The influence of adversity and perceived social support on the outcome of major depressive disorder in subjects with different levels of depressive symptoms
ABSTRACT Adverse life events and social support may influence the outcome of major depressive disorder (MDD). We hypothesized that outcome would depend on the level of depressive symptoms present at the outset, with those in partial remission being particularly vulnerable.
In the Vantaa Depression Study (VDS), patients with DSM-IV MDD were interviewed at baseline, and at 6 and 18 months. Life events were investigated with the Interview for Recent Life Events (IRLE) and social support with the Interview Measure of Social Relationships (IMSR) and the Perceived Social Support Scale - Revised (PSSS-R). The patients were divided into three subgroups at 6 months, those in full remission (n = 68), partial remission (n = 75) or major depressive episode (MDE) (n = 50). The influence of social support and negative life events during the next 12 months on the level of depressive symptoms, measured by the Hamilton Rating Scale for Depression (HAMD), was investigated at endpoint.
The severity of life events and perceived social support influenced the outcome of depression overall, even after adjusting for baseline level of depression and neuroticism. In the full remission subgroup, both severity of life events and subjective social support significantly predicted outcome. However, in the partial remission group, only the severity of events, and in the MDE group, the level of social support were significant predictors.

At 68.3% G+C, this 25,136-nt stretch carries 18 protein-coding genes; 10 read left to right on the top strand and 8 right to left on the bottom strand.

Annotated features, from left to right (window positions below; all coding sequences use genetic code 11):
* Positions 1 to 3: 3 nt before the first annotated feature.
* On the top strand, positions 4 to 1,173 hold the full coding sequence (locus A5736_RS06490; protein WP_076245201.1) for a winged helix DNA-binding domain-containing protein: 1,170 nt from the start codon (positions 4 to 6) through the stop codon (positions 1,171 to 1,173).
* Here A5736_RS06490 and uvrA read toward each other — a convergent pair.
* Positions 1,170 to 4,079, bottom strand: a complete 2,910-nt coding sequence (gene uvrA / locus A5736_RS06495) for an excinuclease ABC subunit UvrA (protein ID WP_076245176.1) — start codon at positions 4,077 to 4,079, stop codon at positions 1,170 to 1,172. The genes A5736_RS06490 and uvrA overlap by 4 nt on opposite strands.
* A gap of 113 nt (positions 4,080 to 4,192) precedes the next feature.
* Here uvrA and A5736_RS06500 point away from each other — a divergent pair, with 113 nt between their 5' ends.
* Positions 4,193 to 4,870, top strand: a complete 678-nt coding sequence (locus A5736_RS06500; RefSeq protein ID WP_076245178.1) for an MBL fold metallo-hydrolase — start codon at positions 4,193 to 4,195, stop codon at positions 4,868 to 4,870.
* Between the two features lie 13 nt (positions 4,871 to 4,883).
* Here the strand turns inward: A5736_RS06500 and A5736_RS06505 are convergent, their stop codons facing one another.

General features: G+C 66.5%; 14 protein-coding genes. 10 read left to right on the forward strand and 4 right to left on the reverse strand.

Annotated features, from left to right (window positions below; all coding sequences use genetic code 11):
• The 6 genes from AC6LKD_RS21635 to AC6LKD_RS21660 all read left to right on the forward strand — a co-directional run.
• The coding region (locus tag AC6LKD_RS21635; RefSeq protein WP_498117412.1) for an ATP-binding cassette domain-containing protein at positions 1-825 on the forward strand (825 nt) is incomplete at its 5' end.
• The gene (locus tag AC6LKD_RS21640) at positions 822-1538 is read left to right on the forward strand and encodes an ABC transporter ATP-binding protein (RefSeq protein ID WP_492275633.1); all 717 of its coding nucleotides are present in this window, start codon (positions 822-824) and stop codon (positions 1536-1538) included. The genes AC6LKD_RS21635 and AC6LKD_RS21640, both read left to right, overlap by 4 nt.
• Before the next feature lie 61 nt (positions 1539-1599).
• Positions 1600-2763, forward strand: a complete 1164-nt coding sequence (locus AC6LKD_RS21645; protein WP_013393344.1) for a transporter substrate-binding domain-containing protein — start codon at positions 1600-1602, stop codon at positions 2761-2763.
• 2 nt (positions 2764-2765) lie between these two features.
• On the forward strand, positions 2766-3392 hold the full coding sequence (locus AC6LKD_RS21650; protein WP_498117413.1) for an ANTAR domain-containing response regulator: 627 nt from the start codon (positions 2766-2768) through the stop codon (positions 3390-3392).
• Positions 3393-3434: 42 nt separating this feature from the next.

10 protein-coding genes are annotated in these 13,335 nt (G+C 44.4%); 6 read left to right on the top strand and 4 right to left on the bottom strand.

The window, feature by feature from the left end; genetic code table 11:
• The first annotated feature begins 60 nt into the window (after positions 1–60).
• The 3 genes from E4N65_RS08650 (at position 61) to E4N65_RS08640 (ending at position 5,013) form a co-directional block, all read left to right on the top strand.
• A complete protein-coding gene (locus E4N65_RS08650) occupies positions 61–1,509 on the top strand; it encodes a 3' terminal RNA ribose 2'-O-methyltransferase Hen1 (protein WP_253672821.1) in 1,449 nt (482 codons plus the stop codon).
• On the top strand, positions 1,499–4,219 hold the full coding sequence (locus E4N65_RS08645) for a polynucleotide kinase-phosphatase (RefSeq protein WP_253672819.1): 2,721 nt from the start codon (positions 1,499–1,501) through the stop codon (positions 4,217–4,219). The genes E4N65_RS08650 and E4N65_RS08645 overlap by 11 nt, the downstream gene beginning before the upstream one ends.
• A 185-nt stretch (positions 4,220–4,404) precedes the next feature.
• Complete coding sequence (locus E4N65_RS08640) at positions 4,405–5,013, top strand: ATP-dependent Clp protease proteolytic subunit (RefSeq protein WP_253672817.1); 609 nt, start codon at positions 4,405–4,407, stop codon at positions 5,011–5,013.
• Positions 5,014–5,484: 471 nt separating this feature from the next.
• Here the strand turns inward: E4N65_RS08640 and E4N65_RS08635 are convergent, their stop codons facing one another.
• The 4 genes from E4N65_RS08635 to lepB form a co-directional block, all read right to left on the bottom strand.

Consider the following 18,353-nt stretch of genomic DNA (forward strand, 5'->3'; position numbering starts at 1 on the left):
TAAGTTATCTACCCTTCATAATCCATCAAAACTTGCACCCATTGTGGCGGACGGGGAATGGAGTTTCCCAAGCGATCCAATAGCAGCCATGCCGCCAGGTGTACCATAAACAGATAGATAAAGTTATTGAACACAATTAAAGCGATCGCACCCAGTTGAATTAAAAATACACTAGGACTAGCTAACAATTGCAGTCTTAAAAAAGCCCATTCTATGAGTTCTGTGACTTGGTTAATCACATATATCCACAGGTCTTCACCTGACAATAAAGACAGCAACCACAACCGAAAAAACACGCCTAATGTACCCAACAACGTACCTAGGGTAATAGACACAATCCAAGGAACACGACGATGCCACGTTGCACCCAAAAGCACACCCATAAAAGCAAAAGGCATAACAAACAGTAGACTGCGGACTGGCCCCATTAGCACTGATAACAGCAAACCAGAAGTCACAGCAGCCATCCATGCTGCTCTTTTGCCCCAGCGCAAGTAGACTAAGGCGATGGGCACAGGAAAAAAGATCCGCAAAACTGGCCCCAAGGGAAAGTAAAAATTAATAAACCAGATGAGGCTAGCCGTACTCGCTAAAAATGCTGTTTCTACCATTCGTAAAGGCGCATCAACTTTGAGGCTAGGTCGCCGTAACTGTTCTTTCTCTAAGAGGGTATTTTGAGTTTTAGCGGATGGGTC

Adverse life events and/or poor perceived social support influence the medium-term outcome of all psychiatric patients with MDD. These factors appear to have the strongest predictive value in the subgroup of patients currently in full remission.
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ABSTRACT: Depression is a significant public health problem, but its etiology and pathophysiology remain poorly understood. Such incomplete understanding likely arises from the fact that depression encompasses a heterogeneous set of disorders. To overcome these limitations, renewed interest in intermediate phenotypes (endophenotypes) has resurfaced, and anhedonia has emerged as one of the most promising endophenotypes of depression. Here, a heuristic model is presented postulating that anhedonia arises from dysfunctional interactions between stress and brain reward systems. To this end, we review and integrate three bodies of independent literature investigating the role of (a) anhedonia, (b) dopamine, and (c) stress in depression. In a fourth section, we summarize animal data indicating that stress negatively affects mesocorticolimbic dopaminergic pathways critically implicated in incentive motivation and reinforcement learning. In the last section, we provide a synthesis of these four literatures, present initial evidence consistent with our model, and discuss directions for future research. Expected final online publication date for the Annual Review of Clinical Psychology Volume 10 is March 20, 2014. Please see http://www.annualreviews.org/catalog/pubdates.aspx for revised estimates.Annual Review of Clinical Psychology 01/2014; DOI:10.1146/annurev-clinpsy-050212-185606 · 12.92 Impact Factor